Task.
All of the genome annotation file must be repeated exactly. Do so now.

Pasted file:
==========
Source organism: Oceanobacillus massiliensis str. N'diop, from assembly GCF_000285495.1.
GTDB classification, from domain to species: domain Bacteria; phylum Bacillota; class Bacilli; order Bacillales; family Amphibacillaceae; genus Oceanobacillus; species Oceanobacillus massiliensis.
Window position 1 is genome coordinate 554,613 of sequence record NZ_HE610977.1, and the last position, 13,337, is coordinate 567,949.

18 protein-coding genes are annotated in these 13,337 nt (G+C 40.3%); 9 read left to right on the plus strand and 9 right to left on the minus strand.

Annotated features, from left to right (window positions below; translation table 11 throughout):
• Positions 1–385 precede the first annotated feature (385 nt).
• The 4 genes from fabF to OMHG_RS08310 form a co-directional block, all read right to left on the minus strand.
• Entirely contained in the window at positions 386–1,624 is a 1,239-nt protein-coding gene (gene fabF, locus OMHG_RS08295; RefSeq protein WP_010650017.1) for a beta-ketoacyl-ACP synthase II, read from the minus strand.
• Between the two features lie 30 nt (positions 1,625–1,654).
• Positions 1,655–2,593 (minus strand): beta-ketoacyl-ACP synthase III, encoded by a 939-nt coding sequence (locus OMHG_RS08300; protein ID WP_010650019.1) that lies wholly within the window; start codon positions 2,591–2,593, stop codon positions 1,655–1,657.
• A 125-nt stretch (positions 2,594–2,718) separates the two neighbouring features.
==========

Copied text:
Source organism: Oceanobacillus massiliensis str. N'diop, from assembly GCF_000285495.1.
GTDB classification, from domain to species: domain Bacteria; phylum Bacillota; class Bacilli; order Bacillales; family Amphibacillaceae; genus Oceanobacillus; species Oceanobacillus massiliensis.
Window position 1 is genome coordinate 554,613 of sequence record NZ_HE610977.1, and the last position, 13,337, is coordinate 567,949.

18 protein-coding genes are annotated in these 13,337 nt (G+C 40.3%); 9 read left to right on the plus strand and 9 right to left on the minus strand.

Annotated features, from left to right (window positions below; translation table 11 throughout):
• Positions 1–385 precede the first annotated feature (385 nt).
• The 4 genes from fabF to OMHG_RS08310 form a co-directional block, all read right to left on the minus strand.
• Entirely contained in the window at positions 386–1,624 is a 1,239-nt protein-coding gene (gene fabF, locus OMHG_RS08295; RefSeq protein WP_010650017.1) for a beta-ketoacyl-ACP synthase II, read from the minus strand.
• Between the two features lie 30 nt (positions 1,625–1,654).
• Positions 1,655–2,593 (minus strand): beta-ketoacyl-ACP synthase III, encoded by a 939-nt coding sequence (locus OMHG_RS08300; protein ID WP_010650019.1) that lies wholly within the window; start codon positions 2,591–2,593, stop codon positions 1,655–1,657.
• A 125-nt stretch (positions 2,594–2,718) separates the two neighbouring features.